This question has been asked more than ten years ago already, but was de-facto declined by a staff member.

Many questions in the field of HTML, CSS, and JavaScript can be presented as a runnable snippet. This allows for easy reproduction of the problem, and also to copy the given code to the answer with the simple click of a button.

Often times I find questions that contain potentially runnable code that is often badly formatted and not integrated in the form of a runnable snippet (mostly from low reputation SO users (< 5k)).

With these, many times I've run into the following situation:

I click on "Edit (1)" to edit the question, only to find someone who lacks enough reputation to edit questions without approval has already made the exact changes necessary to improve the question in the way described.

I have three options now:

  1. Click Approve. This results in the question remaining in the unedited form for a long time, until another reviewer approves the edit too. You have already reviewed this item. It needs more reviews from other users to be completed.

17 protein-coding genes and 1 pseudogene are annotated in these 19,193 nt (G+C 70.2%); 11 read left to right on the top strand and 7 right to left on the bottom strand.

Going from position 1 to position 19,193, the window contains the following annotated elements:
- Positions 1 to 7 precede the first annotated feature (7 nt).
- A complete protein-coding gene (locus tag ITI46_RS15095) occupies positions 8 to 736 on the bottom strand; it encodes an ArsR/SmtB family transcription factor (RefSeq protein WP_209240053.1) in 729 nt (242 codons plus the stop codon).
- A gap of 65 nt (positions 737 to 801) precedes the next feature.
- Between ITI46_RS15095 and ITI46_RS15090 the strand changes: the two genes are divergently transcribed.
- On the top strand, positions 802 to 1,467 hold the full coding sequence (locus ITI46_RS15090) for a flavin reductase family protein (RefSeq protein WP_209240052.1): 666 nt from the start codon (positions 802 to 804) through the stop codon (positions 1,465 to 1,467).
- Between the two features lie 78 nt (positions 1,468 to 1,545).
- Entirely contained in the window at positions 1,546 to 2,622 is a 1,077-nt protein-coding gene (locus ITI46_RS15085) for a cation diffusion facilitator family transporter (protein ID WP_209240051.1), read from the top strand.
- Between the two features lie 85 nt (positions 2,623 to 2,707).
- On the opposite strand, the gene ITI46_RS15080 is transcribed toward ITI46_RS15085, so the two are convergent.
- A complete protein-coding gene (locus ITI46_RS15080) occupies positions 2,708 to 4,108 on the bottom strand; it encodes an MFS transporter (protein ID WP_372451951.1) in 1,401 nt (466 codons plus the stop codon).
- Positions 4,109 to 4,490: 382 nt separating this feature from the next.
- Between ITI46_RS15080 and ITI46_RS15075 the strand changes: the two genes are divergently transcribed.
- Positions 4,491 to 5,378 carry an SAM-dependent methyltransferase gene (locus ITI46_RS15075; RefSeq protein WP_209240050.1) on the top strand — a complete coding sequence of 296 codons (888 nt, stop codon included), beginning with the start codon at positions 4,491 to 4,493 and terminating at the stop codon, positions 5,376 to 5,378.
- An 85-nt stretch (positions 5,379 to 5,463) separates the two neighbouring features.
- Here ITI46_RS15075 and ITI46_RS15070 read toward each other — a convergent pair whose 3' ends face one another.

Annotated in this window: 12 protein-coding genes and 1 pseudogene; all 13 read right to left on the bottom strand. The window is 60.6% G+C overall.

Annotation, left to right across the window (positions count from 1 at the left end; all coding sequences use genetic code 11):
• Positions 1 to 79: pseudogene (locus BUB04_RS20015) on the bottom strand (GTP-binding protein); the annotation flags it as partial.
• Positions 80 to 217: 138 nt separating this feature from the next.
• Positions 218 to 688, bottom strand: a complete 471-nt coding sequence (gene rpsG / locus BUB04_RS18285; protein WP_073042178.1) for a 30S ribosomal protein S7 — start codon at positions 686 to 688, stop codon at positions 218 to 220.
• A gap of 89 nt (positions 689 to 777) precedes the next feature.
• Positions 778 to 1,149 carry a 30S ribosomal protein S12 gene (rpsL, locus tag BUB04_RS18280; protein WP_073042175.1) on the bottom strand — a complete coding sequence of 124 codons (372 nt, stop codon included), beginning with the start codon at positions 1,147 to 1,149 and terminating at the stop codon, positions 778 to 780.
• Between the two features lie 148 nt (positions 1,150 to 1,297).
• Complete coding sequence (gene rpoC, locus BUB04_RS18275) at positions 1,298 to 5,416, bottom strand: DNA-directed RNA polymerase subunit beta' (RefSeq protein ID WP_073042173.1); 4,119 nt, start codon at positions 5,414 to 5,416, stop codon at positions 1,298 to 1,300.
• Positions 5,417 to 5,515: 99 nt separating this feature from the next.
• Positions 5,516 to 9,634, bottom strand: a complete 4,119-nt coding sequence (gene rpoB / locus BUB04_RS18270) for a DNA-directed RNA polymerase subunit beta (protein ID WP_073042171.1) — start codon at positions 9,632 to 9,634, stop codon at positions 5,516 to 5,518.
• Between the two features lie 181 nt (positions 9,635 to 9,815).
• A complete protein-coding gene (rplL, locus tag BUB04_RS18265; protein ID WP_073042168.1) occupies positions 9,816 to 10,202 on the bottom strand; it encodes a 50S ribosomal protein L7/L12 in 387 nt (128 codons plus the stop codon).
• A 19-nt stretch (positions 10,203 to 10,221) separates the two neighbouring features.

2. Click Improve Edit, simply add a space character somewhere irrelevant and boom, the edit is live, but this seems like a bad workaround, because instead of what needs to be done - approving, I'm forced to pick improving (which doesn't happen since I have nothing to improve), only to achieve approving through the backdoor.
  3. Click Reject and Edit, resulting in the user getting their "Rejected edits" count increased by one for all the wrong reasons, and redo what the current editor already achieved.

Given the situation that the suggested edit already does exactly what I would have done, had I edited the question myself, the correct choice appears to be to accept the edit, because factually there is nothing to improve about the edit, and also no reason to reject it.